Full text: Ownership as interpersonal dominance

social rules of ownership and to adjudication by civil authority which, however, was legitimized 
by reasonableness rather than by power, as with Hobbes. 
Locke similarly argued that property in the natural state was based on reason and not on 
power. He presented cognitive arguments and cited ethnographic evidence to support this. 
Locke's classic theory of property was an amalgamation from several sources. Grotius had 
been arguing that the natural state of man was the Garden of Eden, which he compared to the 
communal, simple conditions of the American Indians (Schlatter, 1951). By the seventeenth 
century, such theologically biased representations of American native peoples as idyllic “Noble 
Savages” had become widespread (Bidney, 1954; Bilodeau & Gagnon, 1986; Kennedy, 1950; 
Schlesinger & Stabler, 1987). There was no longer need to refer to a mythical or hypothetical 
natural state, when there existed real primitive societies in which resources were abundant, 
ownership was communal, and society was orderly without any civil power or monarch. 
The labour theory of property was also being revived, particularly in the writings of 
Overton, an English contemporary of Hobbes and a Puritan Leveller (Schlatter, 1951). He 
equated the self with the body: 
...for anyone as he is himself hath a self propriety -else he could not be himself- and on this 
no second may presume without consent; and by natural birth all men are equal, and like 
born to like property and freedom. (Overton in Schlatter, 1951. p. 133) 
Locke was to take the labour theory expressed here by Overton and earlier by John of 
Paris and Fortescue, combined with the traditional Roman theory of appropriation from nature, 
combined with the emerging ethnographies of North American Indians, to present his classic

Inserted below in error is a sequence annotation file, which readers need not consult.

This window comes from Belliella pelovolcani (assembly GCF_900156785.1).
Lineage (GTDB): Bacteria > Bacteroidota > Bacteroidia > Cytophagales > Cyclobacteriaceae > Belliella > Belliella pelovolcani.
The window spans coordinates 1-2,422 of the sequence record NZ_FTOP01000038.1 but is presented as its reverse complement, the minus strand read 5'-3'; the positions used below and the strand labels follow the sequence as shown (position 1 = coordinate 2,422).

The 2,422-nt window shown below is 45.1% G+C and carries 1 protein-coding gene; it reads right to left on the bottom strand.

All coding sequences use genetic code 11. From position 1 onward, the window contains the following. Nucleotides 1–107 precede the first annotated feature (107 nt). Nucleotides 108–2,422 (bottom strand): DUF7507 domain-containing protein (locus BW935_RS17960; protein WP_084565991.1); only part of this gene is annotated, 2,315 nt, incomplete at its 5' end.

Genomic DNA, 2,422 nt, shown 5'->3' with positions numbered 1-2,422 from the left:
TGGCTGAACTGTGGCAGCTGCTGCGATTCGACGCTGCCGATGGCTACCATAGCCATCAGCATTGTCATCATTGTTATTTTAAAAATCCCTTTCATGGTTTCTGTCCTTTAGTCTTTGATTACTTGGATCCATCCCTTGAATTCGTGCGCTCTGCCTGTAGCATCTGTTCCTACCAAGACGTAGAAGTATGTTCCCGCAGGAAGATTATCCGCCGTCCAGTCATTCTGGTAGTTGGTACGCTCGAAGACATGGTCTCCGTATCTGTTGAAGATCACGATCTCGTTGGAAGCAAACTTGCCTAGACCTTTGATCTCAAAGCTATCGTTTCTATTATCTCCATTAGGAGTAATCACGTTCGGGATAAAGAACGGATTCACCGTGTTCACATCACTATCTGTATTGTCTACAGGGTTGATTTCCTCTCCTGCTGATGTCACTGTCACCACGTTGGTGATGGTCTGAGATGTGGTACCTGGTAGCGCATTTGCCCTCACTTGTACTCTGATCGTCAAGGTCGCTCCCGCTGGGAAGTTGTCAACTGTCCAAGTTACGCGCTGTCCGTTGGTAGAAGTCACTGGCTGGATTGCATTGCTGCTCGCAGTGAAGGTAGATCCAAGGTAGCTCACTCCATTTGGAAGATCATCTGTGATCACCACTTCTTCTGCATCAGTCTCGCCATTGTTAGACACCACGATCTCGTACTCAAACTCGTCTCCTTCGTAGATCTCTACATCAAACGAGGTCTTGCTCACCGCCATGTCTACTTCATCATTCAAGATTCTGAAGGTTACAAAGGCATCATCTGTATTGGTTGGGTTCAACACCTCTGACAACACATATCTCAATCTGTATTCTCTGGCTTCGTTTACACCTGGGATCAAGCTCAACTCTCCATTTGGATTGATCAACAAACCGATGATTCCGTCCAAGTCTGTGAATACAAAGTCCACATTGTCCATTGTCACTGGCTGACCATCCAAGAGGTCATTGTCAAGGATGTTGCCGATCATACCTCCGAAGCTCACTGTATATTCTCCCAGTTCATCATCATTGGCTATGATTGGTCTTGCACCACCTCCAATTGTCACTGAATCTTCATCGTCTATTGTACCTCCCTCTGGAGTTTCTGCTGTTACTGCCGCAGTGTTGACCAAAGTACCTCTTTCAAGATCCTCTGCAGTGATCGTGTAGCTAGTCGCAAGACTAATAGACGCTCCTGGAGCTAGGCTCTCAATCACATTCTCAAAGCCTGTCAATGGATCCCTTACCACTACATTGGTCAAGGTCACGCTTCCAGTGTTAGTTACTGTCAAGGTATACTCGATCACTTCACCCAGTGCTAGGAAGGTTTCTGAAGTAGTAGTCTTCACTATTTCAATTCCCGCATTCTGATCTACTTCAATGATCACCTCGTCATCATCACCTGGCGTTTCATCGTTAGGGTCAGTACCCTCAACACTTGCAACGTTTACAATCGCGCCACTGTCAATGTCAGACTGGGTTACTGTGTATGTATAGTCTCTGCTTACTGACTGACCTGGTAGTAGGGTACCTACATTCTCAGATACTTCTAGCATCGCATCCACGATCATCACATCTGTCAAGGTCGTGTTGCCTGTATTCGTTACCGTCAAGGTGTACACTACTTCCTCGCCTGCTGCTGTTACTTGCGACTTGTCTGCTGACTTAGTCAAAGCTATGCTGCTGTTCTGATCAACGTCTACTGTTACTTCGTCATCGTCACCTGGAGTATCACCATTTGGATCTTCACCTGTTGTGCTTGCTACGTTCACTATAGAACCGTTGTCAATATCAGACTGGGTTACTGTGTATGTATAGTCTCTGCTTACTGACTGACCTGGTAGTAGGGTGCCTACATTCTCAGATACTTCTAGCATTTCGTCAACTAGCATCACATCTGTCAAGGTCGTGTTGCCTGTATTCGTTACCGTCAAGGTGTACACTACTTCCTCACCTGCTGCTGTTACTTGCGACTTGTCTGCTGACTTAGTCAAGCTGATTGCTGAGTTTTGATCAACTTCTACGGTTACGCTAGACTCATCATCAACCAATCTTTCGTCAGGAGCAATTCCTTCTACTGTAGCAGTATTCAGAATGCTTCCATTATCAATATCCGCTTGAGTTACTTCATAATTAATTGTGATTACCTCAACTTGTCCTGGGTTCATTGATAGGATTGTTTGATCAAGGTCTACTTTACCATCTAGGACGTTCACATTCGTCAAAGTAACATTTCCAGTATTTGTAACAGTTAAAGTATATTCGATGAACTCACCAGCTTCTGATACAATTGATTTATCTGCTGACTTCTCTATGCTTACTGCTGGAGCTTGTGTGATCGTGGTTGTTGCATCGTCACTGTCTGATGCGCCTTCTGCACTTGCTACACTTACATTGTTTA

argument that private property is natural and justified by reason: 
The fruit or venison which nourishes the wild Indian, who knows no enclosure and is still a 
tenant in common, must be his, and so his, i.e., a part of him, that-another can no longer 
have any right to it before it can do him any good for the support of life. 
Though the earth and all inferior creatures be common to all men, yet every man has 
a property in his own person; this nobody has any right to but himseif. The labor of the body 
and the work of the hands, we may say, are properly his. Whatsoever then he removes out 
of the state that nature had provided and left in it, he has mixed his labor with, and joined 
it to something that is his own, and thereby makes it his property. (Locke, 1690/1 952, p. 17) 
in psychological terms, private property is based on the active powers of a person joining the 
property to oneself. Milam (1967) has argued that Locke’s theory of property is apiece with his 
theory of perception. Just as the secondary perceptual properties belong to objects because 
they are caused by the powers of the objects, so too do economic properties belong to the 
person whose active powers appropriated them from nature:

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